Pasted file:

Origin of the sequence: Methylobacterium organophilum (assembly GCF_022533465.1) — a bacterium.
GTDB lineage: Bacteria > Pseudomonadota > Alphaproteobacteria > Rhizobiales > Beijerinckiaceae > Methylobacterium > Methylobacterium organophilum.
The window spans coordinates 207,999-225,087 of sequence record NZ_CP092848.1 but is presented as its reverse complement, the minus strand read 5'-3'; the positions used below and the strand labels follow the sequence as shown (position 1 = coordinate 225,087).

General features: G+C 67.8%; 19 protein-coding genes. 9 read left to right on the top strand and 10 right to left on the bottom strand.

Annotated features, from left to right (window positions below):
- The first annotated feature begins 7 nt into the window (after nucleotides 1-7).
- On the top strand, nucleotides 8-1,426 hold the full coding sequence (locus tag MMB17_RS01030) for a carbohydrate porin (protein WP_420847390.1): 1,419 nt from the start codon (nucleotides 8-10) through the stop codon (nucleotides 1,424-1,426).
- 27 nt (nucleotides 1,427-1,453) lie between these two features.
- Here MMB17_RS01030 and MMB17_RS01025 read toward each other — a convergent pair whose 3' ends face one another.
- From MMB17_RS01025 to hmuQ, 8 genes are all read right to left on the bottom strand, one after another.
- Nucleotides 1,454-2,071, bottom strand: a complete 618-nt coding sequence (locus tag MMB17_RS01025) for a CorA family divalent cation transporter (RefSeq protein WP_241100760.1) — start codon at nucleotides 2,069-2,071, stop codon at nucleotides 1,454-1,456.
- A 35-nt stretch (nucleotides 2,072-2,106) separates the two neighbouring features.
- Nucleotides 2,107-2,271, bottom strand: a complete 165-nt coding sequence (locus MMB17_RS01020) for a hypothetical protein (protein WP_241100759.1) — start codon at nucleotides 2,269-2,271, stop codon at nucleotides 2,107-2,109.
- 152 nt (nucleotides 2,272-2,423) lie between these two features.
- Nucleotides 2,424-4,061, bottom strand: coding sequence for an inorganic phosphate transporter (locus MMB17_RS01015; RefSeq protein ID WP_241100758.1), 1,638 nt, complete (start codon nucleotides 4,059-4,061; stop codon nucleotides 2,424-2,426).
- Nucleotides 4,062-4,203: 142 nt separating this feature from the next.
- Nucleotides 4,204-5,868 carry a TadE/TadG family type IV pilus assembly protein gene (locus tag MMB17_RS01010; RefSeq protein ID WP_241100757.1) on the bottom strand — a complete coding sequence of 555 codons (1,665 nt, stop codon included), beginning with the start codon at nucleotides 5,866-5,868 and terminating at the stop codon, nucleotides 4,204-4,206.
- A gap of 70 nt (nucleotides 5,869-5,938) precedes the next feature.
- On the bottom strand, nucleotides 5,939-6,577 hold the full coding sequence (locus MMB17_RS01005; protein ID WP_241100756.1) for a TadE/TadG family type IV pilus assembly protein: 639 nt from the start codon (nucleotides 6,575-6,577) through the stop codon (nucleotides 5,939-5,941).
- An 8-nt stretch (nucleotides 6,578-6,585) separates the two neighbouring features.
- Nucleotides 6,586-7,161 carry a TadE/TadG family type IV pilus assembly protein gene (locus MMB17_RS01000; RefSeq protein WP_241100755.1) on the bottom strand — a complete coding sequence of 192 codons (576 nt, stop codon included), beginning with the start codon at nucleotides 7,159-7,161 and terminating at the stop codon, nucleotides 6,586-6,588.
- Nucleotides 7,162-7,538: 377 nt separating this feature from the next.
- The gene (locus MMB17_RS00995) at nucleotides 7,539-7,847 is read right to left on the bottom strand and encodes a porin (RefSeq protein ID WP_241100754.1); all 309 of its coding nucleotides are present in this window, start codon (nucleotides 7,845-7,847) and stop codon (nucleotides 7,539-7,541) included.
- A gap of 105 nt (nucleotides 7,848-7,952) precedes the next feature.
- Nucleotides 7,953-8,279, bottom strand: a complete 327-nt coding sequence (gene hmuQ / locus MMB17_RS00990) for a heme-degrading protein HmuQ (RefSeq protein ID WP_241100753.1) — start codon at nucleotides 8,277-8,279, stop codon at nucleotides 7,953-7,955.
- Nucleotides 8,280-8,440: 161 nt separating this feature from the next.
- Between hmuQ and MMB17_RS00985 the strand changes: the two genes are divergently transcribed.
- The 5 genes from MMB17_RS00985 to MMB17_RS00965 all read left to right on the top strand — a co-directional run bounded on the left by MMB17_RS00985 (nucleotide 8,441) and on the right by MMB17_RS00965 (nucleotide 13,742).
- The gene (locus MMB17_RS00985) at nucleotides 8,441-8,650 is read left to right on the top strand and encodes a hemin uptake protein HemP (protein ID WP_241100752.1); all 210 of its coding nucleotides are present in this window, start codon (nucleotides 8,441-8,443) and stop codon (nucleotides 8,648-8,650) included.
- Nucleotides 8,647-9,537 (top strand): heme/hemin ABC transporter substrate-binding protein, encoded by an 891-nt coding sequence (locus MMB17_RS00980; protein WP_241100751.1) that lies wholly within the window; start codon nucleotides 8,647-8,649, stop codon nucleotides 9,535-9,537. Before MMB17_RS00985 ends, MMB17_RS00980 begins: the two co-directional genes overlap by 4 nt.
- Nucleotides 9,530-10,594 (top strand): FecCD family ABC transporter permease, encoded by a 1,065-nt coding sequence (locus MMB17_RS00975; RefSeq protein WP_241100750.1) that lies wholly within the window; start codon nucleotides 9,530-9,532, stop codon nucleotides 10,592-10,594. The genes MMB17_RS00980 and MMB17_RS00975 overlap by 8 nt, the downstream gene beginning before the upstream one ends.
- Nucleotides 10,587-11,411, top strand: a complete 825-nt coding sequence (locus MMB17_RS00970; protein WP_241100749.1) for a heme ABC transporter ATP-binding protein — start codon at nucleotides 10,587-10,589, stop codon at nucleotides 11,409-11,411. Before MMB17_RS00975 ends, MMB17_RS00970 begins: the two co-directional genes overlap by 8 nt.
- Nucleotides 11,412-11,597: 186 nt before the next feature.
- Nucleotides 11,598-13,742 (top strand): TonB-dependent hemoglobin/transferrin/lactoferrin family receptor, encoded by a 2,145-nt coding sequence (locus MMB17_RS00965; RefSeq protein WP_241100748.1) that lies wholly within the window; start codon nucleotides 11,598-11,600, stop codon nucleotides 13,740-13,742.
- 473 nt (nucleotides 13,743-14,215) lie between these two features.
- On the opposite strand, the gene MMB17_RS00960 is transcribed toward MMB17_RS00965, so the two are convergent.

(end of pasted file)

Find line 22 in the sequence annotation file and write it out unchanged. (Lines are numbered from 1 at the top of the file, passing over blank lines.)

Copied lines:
- Nucleotides 7,162-7,538: 377 nt separating this feature from the next.